How to Connect Large Gauge Electrical Wire

Wires are measured in gauge, which correlates to their physical size or diameter.

Large wire nuts.Large wire nuts.
The smaller the gauge number, the larger the physical size of the wire will be. When you are connecting larger wires together, its important to use a special size wire nut that will secure the connection of the wire for safety, but also ensure a good electrical connection. Using lineman's pliers will help you twist the ends of the wires together as you apply the wire nut.

Turn off any power that may be running to the electrical wires that will be connected together. Turn the power off at the main circuit box.

Touch each wire with the electrical test probe to double check that the power is turned off to the wiring. If no lights light up or sound emits from the probe, then the wiring is safe to work on.

Cut about one inch of wire off each end of the two wires to be connected together to ensure the wires are clean and fresh cut. Strip off 1/2-inch of insulation off each end of the two wires.

Twist each end of the wires together, using the lineman's pliers. Twist the wires in a clockwise direction, and until the ends are tightly wrapped around each other.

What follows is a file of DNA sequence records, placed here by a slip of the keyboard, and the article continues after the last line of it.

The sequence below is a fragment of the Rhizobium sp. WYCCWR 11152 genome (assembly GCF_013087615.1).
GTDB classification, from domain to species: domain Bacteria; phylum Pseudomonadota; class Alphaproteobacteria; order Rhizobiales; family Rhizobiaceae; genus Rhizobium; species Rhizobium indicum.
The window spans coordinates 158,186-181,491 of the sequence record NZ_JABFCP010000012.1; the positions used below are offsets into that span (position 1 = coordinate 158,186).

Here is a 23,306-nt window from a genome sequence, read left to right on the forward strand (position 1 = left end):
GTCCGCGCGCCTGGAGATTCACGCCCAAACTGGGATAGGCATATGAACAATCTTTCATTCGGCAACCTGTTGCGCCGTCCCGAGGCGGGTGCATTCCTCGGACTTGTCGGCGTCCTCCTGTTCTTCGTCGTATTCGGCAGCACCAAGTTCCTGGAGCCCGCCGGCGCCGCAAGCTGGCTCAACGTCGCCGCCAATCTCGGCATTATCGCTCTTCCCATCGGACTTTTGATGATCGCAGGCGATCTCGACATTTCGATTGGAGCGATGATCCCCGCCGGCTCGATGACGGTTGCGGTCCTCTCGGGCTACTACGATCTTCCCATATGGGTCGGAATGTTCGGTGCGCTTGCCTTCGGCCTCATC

Twist on a large wire nut onto the end of each twisted wire. Twisting/screw the wire nuts on in a clockwise direction.

Wrap tape around the wire nut, starting at the top and working your way down and covering the wire about an inch below the nut, to further seal the connection.

Things You Will Need

  • Electrical test probe
  • Wire cutters/strippers
  • Lineman's pliers
  • Box of large wire nuts
  • Black electrical tape


  • Lineman's pliers can be purchased at your local hardware store.


  • Never work on or attempt to connect any electrical wiring that is still connected to a power source. This could result in a serious electrical shock or even electrocution.

About the Author

Laurie Brown has worked as a high school English teacher for the last several years and loves writing. She enjoys helping her students develop a love and appreciation for writing, reading, and literature. Laurie has a degree in education with a major in English. Currently she is a writer for eHow.